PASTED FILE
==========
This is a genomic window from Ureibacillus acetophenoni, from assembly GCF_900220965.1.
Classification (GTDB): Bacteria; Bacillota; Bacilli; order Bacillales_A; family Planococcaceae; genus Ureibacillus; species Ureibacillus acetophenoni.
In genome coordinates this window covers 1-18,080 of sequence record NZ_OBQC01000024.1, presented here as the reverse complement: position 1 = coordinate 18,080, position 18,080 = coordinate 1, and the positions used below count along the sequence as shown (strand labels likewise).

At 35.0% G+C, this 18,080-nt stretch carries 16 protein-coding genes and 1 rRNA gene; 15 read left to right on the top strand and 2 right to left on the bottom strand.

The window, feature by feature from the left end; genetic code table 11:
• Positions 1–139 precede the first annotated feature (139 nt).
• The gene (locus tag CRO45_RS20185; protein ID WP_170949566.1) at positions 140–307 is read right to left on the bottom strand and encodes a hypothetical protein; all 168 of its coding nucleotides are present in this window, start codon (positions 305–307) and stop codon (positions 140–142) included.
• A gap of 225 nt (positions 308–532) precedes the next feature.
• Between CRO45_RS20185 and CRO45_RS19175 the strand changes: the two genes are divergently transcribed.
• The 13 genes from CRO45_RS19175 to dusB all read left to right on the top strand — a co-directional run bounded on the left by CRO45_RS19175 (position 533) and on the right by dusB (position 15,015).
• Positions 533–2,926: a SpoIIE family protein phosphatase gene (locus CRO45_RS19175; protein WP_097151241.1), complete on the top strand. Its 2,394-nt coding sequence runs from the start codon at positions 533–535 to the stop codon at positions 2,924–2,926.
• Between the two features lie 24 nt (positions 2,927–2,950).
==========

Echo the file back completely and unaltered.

This is a genomic window from Ureibacillus acetophenoni, from assembly GCF_900220965.1.
Classification (GTDB): Bacteria; Bacillota; Bacilli; order Bacillales_A; family Planococcaceae; genus Ureibacillus; species Ureibacillus acetophenoni.
In genome coordinates this window covers 1-18,080 of sequence record NZ_OBQC01000024.1, presented here as the reverse complement: position 1 = coordinate 18,080, position 18,080 = coordinate 1, and the positions used below count along the sequence as shown (strand labels likewise).

At 35.0% G+C, this 18,080-nt stretch carries 16 protein-coding genes and 1 rRNA gene; 15 read left to right on the top strand and 2 right to left on the bottom strand.

The window, feature by feature from the left end; genetic code table 11:
• Positions 1–139 precede the first annotated feature (139 nt).
• The gene (locus tag CRO45_RS20185; protein ID WP_170949566.1) at positions 140–307 is read right to left on the bottom strand and encodes a hypothetical protein; all 168 of its coding nucleotides are present in this window, start codon (positions 305–307) and stop codon (positions 140–142) included.
• A gap of 225 nt (positions 308–532) precedes the next feature.
• Between CRO45_RS20185 and CRO45_RS19175 the strand changes: the two genes are divergently transcribed.
• The 13 genes from CRO45_RS19175 to dusB all read left to right on the top strand — a co-directional run bounded on the left by CRO45_RS19175 (position 533) and on the right by dusB (position 15,015).
• Positions 533–2,926: a SpoIIE family protein phosphatase gene (locus CRO45_RS19175; protein WP_097151241.1), complete on the top strand. Its 2,394-nt coding sequence runs from the start codon at positions 533–535 to the stop codon at positions 2,924–2,926.
• Between the two features lie 24 nt (positions 2,927–2,950).